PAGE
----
Capstone College and Career Advising

The spring break campus visit

February 18th, 2015 by

The formal campus visit is an important part of the college application process. I always advise juniors and rising seniors to visit at least their top two or three choices to get a clearer idea of whether a school that looks great on paper is actually a good fit for them in reality.

But students don’t have to wait until they’re already knee-deep in the application process to start touring schools, and every visit doesn’t have to be a two-day affair. Spring break is a great time for students to put their feet on a college campus and start trying schools on for size, even if they’re still early in their high school career.

Going out of town? Get out the map; there’s bound to be a school near your destination. Staying home? Then this is a great time to visit one of the many fine schools right in our own back yard, within an easy hour or two drive.

Since the college you choose may also be on spring break during your visit, this isn’t necessarily the time to schedule an in-depth visit. You may not get to take a formal tour or meet a professor or advisor.

Instead these shorter, informal visits are a good time for freshmen, sophomores, and juniors (and even their tag-along younger siblings) to start getting a general feel for what college might be like. Even if classes aren’t in session, some services and buildings may remain open, and restaurants and shops near campus can still give you a sense of a school’s atmosphere.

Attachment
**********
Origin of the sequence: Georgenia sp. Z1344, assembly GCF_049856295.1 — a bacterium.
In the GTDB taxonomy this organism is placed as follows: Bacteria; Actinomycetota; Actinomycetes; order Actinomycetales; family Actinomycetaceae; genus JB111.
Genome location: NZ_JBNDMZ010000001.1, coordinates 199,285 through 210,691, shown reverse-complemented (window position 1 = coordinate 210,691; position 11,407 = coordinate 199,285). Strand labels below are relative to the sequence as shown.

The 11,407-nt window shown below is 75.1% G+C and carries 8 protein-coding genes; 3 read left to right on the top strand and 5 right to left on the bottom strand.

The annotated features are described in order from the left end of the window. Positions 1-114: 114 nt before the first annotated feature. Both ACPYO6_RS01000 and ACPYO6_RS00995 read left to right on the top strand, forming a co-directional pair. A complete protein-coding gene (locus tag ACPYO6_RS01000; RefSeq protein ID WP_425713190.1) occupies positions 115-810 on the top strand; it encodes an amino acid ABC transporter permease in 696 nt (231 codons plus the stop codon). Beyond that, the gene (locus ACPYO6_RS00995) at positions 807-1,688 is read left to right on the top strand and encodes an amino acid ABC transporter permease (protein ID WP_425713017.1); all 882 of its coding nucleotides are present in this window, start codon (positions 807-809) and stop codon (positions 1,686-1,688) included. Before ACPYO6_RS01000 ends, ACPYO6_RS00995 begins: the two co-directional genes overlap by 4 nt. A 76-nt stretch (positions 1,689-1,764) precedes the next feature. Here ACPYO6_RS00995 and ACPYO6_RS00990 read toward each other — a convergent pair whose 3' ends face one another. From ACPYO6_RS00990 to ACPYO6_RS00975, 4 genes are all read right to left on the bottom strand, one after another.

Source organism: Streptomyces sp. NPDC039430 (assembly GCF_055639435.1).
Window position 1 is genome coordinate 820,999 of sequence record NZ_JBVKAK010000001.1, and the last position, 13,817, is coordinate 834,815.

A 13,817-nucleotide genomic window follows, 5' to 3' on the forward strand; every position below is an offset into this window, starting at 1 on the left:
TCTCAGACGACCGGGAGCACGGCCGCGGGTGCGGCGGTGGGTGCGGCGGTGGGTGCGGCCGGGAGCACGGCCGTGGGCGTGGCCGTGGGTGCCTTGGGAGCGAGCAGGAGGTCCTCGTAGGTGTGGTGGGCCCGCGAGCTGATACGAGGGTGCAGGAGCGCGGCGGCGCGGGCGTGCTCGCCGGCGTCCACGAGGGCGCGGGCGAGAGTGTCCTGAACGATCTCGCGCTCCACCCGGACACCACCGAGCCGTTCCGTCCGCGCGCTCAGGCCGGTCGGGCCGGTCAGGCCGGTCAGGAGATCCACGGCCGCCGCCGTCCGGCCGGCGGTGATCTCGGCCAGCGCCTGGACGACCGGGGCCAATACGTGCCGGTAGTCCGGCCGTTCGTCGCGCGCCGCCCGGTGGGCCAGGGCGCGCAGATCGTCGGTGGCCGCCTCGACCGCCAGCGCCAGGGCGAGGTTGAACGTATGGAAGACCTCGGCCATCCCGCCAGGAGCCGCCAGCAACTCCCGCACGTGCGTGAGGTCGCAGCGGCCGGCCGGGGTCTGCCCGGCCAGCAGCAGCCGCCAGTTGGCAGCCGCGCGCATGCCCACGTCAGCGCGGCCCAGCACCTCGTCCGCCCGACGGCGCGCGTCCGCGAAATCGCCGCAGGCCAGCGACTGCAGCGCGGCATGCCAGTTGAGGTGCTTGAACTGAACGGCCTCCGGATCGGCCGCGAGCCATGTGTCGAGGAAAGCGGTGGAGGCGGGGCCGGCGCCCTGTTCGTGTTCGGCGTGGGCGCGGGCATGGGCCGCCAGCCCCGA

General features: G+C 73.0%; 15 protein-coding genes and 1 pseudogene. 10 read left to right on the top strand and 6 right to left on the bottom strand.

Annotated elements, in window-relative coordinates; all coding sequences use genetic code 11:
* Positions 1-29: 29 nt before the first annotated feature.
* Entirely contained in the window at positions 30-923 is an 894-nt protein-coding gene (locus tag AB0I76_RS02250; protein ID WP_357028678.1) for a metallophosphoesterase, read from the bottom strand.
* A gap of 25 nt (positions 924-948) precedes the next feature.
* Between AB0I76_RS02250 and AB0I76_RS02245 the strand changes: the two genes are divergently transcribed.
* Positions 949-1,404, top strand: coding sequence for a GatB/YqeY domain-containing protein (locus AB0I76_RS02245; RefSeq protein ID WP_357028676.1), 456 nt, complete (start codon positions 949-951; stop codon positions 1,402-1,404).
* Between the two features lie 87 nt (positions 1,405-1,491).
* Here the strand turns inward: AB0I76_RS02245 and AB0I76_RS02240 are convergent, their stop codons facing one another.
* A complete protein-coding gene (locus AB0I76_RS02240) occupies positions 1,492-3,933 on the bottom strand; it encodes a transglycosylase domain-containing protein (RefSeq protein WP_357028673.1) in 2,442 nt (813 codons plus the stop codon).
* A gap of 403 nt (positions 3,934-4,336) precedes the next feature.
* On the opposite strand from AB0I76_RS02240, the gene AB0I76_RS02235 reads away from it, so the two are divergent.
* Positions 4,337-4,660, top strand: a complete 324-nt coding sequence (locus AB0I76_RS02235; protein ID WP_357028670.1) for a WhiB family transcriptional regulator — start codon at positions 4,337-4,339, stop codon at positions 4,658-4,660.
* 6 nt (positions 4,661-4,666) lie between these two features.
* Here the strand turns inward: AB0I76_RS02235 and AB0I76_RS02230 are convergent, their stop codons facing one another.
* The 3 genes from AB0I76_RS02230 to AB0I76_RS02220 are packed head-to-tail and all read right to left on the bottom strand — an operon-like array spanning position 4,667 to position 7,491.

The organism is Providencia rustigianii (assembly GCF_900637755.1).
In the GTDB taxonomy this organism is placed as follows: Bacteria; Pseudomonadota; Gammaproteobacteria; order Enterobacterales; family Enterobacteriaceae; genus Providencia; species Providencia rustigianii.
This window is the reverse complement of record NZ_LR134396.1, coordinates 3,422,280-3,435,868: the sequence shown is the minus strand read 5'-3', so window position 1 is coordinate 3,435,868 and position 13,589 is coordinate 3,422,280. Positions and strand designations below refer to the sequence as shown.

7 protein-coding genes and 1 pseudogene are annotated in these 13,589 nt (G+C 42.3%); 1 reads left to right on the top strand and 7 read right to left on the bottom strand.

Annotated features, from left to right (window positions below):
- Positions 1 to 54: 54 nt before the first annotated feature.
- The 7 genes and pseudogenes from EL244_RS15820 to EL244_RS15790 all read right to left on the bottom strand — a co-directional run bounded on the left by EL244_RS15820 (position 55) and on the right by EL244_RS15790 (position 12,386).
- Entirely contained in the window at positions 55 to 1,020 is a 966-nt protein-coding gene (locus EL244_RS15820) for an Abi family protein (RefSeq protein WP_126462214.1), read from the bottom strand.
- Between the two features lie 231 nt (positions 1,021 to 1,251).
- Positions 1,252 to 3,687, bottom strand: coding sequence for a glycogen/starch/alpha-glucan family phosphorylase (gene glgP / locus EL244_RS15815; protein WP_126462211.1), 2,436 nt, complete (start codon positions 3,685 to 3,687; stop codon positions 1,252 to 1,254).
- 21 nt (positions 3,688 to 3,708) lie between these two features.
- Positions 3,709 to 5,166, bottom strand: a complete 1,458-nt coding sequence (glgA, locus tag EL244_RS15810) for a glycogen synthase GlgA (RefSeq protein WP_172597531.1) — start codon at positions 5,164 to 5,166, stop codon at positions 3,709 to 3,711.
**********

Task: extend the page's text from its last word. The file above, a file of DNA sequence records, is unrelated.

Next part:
So, what can you learn in a short visit? More than you’d think.

First of all, you’ll have a chance to get an up-close look at the campus and start forming an idea of your personal preferences. Is it big and sprawling, or compact and super-walkable? If it’s an out-of-state school, what might it be like to walk 20 minutes to class in the dead of winter? Are there lots of public spaces where students can congregate? Is it in a busy urban setting or a remote rural one? Is it a modern complex of industrial-looking buildings or a classically beautiful collection of old-school edifices, and do those things matter to you?

During your walking tour, poke your head in any buildings that are open, including the bookstore, student union, and the shops and restaurants of the student “village” that is often located just off campus. Eat lunch, look at posters and bulletin boards to see what kinds of activities and services are popular, and people-watch. If students are on campus, do they seem stressed and heads-down, or are they open and friendly?

If your schedule allows, enjoy a campus activity. A sporting event, a film screening, a lecture, a concert, or an art exhibit will help you get a sense of the cultural life. You can find these by visiting the school’s website or picking up a school newspaper during your visit. The paper may also shed light on what issues current students are concerned about. Are the top stories about funding cuts, a sports team’s success, or awards that faculty have won? Either way, you’re gaining important insights into that university’s priorities.

So no, a 90-minute side trip to a college on the way to your ski trip may not be enough to convince you to put a college on your list—or to take it off. But the more schools you visit, the clearer a picture you can start drawing of the one that’s right for you.